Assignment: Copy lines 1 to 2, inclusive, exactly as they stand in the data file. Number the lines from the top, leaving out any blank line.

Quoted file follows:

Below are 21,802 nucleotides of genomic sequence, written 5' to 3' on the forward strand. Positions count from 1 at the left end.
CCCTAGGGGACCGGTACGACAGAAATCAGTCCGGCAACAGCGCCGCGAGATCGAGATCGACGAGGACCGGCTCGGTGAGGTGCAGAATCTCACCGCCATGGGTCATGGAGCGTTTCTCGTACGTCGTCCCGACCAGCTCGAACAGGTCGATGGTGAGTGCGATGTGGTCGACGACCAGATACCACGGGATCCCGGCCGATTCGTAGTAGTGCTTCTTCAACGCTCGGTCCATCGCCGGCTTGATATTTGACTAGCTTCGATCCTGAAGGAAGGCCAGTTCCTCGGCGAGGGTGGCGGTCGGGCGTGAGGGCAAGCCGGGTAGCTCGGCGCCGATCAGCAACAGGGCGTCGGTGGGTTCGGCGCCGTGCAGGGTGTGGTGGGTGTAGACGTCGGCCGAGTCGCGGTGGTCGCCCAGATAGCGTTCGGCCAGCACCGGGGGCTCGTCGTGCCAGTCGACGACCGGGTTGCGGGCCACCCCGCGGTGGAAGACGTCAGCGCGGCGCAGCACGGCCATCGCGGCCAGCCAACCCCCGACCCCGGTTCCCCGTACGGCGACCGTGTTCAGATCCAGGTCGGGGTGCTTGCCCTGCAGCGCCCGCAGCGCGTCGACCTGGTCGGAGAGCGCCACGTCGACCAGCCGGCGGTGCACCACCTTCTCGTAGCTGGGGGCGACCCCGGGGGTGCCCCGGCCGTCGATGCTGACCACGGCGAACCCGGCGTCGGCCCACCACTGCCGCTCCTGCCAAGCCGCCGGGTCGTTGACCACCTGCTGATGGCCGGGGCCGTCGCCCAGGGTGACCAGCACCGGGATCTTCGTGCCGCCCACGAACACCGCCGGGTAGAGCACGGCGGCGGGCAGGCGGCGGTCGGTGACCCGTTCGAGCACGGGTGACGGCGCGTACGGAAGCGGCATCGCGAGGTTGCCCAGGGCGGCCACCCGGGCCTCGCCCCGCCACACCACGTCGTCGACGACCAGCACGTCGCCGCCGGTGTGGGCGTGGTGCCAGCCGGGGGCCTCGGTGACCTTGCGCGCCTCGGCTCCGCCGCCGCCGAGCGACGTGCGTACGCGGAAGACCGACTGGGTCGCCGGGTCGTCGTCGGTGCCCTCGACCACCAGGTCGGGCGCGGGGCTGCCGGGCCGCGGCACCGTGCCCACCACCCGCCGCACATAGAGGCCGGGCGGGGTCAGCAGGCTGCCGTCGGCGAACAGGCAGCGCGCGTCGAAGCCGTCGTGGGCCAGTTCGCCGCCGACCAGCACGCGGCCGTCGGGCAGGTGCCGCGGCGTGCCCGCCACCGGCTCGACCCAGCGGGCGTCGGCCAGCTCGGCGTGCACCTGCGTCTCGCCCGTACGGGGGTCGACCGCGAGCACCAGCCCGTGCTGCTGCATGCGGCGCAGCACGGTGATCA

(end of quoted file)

Below are 21,802 nucleotides of genomic sequence, written 5' to 3' on the forward strand. Positions count from 1 at the left end.
CCCTAGGGGACCGGTACGACAGAAATCAGTCCGGCAACAGCGCCGCGAGATCGAGATCGACGAGGACCGGCTCGGTGAGGTGCAGAATCTCACCGCCATGGGTCATGGAGCGTTTCTCGTACGTCGTCCCGACCAGCTCGAACAGGTCGATGGTGAGTGCGATGTGGTCGACGACCAGATACCACGGGATCCCGGCCGATTCGTAGTAGTGCTTCTTCAACGCTCGGTCCATCGCCGGCTTGATATTTGACTAGCTTCGATCCTGAAGGAAGGCCAGTTCCTCGGCGAGGGTGGCGGTCGGGCGTGAGGGCAAGCCGGGTAGCTCGGCGCCGATCAGCAACAGGGCGTCGGTGGGTTCGGCGCCGTGCAGGGTGTGGTGGGTGTAGACGTCGGCCGAGTCGCGGTGGTCGCCCAGATAGCGTTCGGCCAGCACCGGGGGCTCGTCGTGCCAGTCGACGACCGGGTTGCGGGCCACCCCGCGGTGGAAGACGTCAGCGCGGCGCAGCACGGCCATCGCGGCCAGCCAACCCCCGACCCCGGTTCCCCGTACGGCGACCGTGTTCAGATCCAGGTCGGGGTGCTTGCCCTGCAGCGCCCGCAGCGCGTCGACCTGGTCGGAGAGCGCCACGTCGACCAGCCGGCGGTGCACCACCTTCTCGTAGCTGGGGGCGACCCCGGGGGTGCCCCGGCCGTCGATGCTGACCACGGCGAACCCGGCGTCGGCCCACCACTGCCGCTCCTGCCAAGCCGCCGGGTCGTTGACCACCTGCTGATGGCCGGGGCCGTCGCCCAGGGTGACCAGCACCGGGATCTTCGTGCCGCCCACGAACACCGCCGGGTAGAGCACGGCGGCGGGCAGGCGGCGGTCGGTGACCCGTTCGAGCACGGGTGACGGCGCGTACGGAAGCGGCATCGCGAGGTTGCCCAGGGCGGCCACCCGGGCCTCGCCCCGCCACACCACGTCGTCGACGACCAGCACGTCGCCGCCGGTGTGGGCGTGGTGCCAGCCGGGGGCCTCGGTGACCTTGCGCGCCTCGGCTCCGCCGCCGCCGAGCGACGTGCGTACGCGGAAGACCGACTGGGTCGCCGGGTCGTCGTCGGTGCCCTCGACCACCAGGTCGGGCGCGGGGCTGCCGGGCCGCGGCACCGTGCCCACCACCCGCCGCACATAGAGGCCGGGCGGGGTCAGCAGGCTGCCGTCGGCGAACAGGCAGCGCGCGTCGAAGCCGTCGTGGGCCAGTTCGCCGCCGACCAGCACGCGGCCGTCGGGCAGGTGCCGCGGCGTGCCCGCCACCGGCTCGACCCAGCGGGCGTCGGCCAGCTCGGCGTGCACCTGCGTCTCGCCCGTACGGGGGTCGACCGCGAGCACCAGCCCGTGCTGCTGCATGCGGCGCAGCACGGTGATCA